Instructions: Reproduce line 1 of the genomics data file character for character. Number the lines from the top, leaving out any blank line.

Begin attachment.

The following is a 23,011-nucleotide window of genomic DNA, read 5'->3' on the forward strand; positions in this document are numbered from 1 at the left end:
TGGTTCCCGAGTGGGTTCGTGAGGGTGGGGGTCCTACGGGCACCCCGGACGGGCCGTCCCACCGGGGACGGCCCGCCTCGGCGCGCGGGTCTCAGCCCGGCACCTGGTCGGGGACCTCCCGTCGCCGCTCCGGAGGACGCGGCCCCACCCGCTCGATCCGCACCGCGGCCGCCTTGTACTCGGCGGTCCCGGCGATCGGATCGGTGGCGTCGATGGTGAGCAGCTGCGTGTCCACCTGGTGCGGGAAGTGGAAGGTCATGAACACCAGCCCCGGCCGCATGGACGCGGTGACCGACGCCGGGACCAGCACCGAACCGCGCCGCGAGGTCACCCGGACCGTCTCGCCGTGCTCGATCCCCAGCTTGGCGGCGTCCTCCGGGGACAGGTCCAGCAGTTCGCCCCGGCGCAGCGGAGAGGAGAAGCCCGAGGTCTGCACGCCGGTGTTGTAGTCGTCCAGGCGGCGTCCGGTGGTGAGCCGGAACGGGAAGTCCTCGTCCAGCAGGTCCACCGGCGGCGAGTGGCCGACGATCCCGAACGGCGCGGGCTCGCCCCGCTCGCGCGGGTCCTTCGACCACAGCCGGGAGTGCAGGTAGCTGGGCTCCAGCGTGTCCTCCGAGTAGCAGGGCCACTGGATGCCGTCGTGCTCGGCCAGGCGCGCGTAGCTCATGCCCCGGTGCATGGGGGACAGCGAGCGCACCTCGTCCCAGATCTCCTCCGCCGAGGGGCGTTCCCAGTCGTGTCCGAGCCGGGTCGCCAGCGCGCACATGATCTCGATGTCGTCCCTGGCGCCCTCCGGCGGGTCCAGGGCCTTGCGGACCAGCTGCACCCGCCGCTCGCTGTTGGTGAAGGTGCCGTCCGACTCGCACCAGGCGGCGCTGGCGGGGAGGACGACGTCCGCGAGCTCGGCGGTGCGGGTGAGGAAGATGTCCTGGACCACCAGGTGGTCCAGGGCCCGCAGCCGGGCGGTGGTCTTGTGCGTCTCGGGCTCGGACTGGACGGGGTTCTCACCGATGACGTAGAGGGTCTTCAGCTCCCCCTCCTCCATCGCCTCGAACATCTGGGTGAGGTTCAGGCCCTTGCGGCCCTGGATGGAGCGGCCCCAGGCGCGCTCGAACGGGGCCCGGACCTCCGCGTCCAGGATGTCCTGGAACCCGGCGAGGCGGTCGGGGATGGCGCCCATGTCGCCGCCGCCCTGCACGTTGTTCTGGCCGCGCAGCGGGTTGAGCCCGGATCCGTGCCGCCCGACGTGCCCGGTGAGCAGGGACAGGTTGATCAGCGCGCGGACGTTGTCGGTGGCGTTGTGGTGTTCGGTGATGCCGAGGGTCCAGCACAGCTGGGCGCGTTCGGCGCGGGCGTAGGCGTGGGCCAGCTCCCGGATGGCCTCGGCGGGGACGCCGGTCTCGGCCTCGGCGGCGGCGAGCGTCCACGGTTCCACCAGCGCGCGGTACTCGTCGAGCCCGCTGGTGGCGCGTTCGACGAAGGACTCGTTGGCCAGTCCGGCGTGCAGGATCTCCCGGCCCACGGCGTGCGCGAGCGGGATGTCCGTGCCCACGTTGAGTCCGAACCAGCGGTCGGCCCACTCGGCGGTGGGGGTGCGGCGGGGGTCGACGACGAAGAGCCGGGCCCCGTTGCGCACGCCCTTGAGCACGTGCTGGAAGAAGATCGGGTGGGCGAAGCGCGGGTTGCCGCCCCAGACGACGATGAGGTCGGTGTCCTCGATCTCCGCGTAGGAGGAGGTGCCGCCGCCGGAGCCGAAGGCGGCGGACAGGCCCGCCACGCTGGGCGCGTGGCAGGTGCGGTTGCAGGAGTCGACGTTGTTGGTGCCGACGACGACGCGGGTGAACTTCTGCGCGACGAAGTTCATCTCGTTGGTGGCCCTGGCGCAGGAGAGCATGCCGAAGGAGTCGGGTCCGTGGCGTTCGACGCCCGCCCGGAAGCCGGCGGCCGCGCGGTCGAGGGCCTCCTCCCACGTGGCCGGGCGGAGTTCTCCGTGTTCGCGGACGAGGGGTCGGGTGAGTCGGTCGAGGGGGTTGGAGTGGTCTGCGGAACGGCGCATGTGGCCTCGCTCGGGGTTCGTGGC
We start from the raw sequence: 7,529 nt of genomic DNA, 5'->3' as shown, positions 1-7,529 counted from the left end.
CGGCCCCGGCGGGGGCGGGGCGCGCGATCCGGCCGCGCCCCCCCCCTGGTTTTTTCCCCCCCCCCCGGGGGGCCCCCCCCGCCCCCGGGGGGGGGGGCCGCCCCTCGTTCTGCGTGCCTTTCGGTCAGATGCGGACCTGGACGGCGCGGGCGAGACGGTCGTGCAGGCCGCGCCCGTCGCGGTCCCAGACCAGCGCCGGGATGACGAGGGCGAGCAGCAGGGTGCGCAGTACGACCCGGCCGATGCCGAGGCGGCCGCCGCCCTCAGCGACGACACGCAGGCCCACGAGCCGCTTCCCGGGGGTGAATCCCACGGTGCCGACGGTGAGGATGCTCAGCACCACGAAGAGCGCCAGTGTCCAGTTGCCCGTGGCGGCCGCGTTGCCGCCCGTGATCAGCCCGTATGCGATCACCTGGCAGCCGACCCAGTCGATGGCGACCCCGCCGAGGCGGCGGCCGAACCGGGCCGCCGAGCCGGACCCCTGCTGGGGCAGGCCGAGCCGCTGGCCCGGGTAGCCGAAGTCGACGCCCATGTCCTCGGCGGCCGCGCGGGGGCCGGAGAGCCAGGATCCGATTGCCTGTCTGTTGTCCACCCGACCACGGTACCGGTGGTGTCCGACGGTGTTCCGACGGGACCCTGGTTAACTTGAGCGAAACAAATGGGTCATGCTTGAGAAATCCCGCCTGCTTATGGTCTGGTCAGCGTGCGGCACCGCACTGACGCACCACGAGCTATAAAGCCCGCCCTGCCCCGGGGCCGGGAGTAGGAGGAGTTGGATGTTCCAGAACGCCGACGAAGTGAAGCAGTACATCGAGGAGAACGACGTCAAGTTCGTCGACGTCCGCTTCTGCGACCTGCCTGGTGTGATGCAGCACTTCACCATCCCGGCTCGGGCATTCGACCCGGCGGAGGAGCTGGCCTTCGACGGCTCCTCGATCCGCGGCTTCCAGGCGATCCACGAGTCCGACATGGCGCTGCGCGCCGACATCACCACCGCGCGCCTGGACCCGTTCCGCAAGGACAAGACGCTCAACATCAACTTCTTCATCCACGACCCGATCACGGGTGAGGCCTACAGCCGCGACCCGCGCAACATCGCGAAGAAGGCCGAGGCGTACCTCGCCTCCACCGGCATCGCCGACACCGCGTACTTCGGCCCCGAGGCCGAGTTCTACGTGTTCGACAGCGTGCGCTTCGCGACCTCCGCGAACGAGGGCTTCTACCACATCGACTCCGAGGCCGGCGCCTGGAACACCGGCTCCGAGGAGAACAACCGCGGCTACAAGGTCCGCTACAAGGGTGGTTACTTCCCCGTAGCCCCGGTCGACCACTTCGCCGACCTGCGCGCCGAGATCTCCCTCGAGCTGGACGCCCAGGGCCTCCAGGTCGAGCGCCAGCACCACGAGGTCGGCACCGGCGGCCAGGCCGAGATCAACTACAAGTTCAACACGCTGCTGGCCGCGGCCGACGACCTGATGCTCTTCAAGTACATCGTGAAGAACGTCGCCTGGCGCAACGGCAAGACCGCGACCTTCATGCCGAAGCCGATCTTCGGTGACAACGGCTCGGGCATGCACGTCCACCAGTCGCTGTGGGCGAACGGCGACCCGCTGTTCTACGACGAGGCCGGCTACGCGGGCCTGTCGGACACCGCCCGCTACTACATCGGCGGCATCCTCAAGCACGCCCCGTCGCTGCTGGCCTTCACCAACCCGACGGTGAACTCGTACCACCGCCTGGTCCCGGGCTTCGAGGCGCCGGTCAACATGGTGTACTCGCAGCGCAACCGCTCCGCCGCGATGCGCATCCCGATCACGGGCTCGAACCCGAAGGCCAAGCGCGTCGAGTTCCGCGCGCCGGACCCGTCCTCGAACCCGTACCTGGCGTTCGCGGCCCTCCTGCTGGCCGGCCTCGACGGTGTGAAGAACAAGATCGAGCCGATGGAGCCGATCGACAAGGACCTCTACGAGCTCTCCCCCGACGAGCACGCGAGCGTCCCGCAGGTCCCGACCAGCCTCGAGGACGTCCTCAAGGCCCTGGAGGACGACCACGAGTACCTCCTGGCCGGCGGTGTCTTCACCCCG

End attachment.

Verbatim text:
The following is a 23,011-nucleotide window of genomic DNA, read 5'->3' on the forward strand; positions in this document are numbered from 1 at the left end: